Recently I have problem to read the SSM with Zappa. It works well when you just deployed, but it will failed after 4 minutes, when a new session started. It looks like there are some consistancy problem for different sessions.

It is not cheap

Based on my calculation, the pricing of Zappa at the 1024M is similar to the a EC2 instance of t3a.large running 24 hours, at the pricing of RI. Almost no momey is saved.

Yonggan Wu

Friday, February 7, 2020

Labii ELN & LIMS facilitates infectious disease research

Labii ELN & LIMS facilitates infectious disease research
Scientist working on the BSL-4 Lab


Since it’s initial emergence in December 2019, the new coronavirus (2019-nCOV) has killed more than 600 people in China and infected over 30,000 people across Asia. The virus has now been confirmed in more than 24 countries, spreading from person to person through coughing and sneezing. The global effects of the coronavirus outbreak have spurred agencies like the World Health Organization to accelerate their research. Access to appropriate, safe lab space to study viruses like 2019-nCOV is imperative to understanding emerging health threats and developing effective vaccines and treatments. These spaces are called biosafety labs.

Most infectious disease research occurs in a biosafety lab to protect lab personnel, the environment, and other people from agents being studied. There are four levels of biosafety labs: BSL-1, BSL-2, BSL-3, and BSL-4. The Center for Disease Control and National Institutes of Health provide guidance for appropriate procedures and equipment based on the agent being studied. BSL-1 is the lowest safety level and applies to agents that pose a low risk to healthy adults. BSL-2 labs work with agents that pose a moderate risk to humans.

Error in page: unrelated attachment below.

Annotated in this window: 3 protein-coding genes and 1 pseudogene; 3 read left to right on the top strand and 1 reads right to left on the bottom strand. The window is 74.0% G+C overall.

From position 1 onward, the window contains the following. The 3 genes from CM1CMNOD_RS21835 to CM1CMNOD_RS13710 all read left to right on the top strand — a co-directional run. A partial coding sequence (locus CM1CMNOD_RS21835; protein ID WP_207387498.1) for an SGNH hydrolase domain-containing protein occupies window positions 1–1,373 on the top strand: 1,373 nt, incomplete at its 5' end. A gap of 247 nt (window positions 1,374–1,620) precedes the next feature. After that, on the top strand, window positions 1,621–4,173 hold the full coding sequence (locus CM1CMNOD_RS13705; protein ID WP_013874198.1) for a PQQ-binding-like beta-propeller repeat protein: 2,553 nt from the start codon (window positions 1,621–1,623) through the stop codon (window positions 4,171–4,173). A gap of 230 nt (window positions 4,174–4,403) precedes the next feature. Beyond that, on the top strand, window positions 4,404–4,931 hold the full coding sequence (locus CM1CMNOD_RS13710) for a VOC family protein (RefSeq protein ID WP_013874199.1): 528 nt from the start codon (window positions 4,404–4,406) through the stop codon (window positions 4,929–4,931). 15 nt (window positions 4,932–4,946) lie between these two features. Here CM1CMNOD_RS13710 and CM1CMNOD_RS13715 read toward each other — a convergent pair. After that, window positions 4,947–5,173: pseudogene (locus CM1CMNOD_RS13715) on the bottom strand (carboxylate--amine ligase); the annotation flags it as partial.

BSL-3 and BSL-4 labs work with agents that pose a much greater threat to humans, such as West Nile virus or the Ebola virus. At these biosafety levels, labs must take additional precautions to prevent microorganisms from entering or exiting the lab, such as non-recirculating air or high-efficiency particulate air filters. Even waste and water must be treated before exiting a biosafety lab at this level. As you can imagine, such strict policies can hinder a scientist’s ability to record their methods or results. Scientists in these labs wear a significant amount of protective gear, so traditional, physical lab notebooks are not an option.

Labii ELN & LIMS is an ideal solution for scientists working in a BSL-3 or BSL-4 lab. Research notes can be easily recorded on a computer inside the lab, ensuring methods and results are consistently and accurately documented. In addition, maintaining electronic records allows scientists to immediately share their findings, enhancing their ability to collaborate. Lab inventories can also be managed directly in Labii ELN & LIMS, allowing the user to track reagent and equipment use from outside the lab.

Want to learn more? Schedule a demo today at https://schedule.labii.com.

Natalie Burger